Currently have my main on one 30" and to my 73" TV. TV is only 1080P so space is a bit limited. Plus working on the TV sucks big time :/
    Reply
  • shaolin95 - Wednesday, November 18, 2009 - link

    I am glad ATI is able to keep competing as that helps keep prices at a "decent" level.
    Still, for all of you so amazed by eyefinity, do yourselves a favor and try 3D vision with a big screen DLP then you will laugh at what you thought was cool and "3D" before.
    You can have 100 monitors but it is still just a flat world....time to join REAL 3D gaming guys!
    Reply
  • Carnildo - Wednesday, November 18, 2009 - link

    Back in college, I was the administrator for a CAVE system. It's a cube ten feet on a side, with displays on all surfaces. Combine that with head tracking, hand tracking, shutter glasses, and surround sound, and you've got a fully immersive 3D environment.

    It's designed for 3D visualization of large datasets, but people have ported a number of 3D shooters to the platform. You haven't lived until you've seen a life-sized opponent come around the corner and start blasting away at you.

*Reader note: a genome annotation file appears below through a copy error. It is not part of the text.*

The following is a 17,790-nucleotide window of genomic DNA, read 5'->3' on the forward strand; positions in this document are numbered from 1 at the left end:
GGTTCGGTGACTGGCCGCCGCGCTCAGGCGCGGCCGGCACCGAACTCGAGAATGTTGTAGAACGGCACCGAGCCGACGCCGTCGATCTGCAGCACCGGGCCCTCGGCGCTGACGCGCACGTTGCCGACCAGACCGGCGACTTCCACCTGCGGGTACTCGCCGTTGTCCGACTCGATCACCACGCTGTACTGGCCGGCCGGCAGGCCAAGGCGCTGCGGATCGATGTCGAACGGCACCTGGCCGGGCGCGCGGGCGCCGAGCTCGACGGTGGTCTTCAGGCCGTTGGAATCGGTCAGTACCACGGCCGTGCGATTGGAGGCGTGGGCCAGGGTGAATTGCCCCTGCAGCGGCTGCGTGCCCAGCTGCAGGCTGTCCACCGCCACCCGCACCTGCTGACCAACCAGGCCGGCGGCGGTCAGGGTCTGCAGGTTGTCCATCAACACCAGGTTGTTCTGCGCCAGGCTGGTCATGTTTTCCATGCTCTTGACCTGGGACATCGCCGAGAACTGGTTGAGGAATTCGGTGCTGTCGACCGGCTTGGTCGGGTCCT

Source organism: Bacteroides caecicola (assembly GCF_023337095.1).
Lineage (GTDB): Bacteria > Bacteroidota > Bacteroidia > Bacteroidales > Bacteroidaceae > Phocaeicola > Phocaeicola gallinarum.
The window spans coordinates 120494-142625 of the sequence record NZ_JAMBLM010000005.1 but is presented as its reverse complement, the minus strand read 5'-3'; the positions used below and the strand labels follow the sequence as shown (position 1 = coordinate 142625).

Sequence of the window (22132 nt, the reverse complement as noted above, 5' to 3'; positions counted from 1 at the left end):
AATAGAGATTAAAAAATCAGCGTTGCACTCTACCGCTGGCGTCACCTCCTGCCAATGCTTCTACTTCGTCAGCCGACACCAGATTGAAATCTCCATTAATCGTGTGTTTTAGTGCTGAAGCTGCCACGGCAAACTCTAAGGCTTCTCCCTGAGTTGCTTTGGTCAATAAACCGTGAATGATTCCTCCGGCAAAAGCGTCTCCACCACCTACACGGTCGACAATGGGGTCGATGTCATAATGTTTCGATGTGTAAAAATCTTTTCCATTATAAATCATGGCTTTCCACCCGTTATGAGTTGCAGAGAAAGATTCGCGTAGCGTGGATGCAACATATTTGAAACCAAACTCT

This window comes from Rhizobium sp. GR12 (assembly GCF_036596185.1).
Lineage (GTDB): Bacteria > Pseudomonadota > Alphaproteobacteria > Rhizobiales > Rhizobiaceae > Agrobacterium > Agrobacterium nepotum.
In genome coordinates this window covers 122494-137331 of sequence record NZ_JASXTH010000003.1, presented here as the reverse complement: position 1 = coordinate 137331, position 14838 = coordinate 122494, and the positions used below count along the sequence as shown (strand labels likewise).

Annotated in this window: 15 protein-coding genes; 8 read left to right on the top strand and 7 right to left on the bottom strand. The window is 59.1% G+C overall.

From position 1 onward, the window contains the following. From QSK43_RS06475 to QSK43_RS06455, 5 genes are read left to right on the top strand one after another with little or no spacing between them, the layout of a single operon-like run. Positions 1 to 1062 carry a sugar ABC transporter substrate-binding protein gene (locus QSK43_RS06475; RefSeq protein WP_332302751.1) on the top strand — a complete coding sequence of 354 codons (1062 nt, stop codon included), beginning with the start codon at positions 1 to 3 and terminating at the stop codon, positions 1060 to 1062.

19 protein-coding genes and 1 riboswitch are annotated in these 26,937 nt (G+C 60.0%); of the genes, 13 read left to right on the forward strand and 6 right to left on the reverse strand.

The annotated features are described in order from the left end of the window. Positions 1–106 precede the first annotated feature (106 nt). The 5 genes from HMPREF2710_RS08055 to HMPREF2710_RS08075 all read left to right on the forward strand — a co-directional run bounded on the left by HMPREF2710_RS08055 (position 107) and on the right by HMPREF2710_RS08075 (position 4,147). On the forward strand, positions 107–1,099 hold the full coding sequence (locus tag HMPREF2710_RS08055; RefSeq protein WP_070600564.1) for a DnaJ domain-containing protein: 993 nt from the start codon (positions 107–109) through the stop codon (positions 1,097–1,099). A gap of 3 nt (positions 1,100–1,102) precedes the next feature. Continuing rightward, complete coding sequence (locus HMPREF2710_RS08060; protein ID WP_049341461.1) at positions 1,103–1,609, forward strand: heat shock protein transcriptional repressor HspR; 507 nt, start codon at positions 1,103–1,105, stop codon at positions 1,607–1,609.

Reply
  • 7Enigma - Wednesday, November 18, 2009 - link

    But Ryan, I feel you might need to edit a couple of your comparison comments between the 295 and this new card. Based on the comments in a several previous articles quite a few readers do not look at (or understand) the charts and instead rely on the commentary below the charts. Here's some examples:

    "Meanwhile the GTX 295 sees the first of many falls here. It falls behind the 5970 by 30%-40%. The 5870 gave it a run for its money, so this is no surprise."

    This one for Stalker is clear and concise. I'd recommend you repeat this format for the rest of the games.

    "As for the GTX 295, the lead is only 20%. This is one of the better scenarios for the GTX 295."

    This comment was for Battleforge and IMO is confusing. To someone not reading the chart it could be viewed as saying the 295 has a 20% advantage. Again I'd stick with your Stalker comment.

    "HAWX hasn’t yet reached a CPU ceiling, but it still gets incredibly high numbers. Overclocking the card gets 14% more, and the GTX 295 performance advantage is 26%."

    Again, this could be seen as the 295 being 26% faster.

    "Meanwhile overclocking the 5970 is good for another 9%, and the GTX 295 gap is 37%."

    This one is less confusing as it doesn't mention an advantage but should just mention 37% slower.


    Finally I think you made a typo in the conclusion where you said this:

    "Overclock your 5970 to 5870 speeds if you can bear the extra power/heat/noise, but don’t expect 5970CF results."


    I think you meant 5870CF results...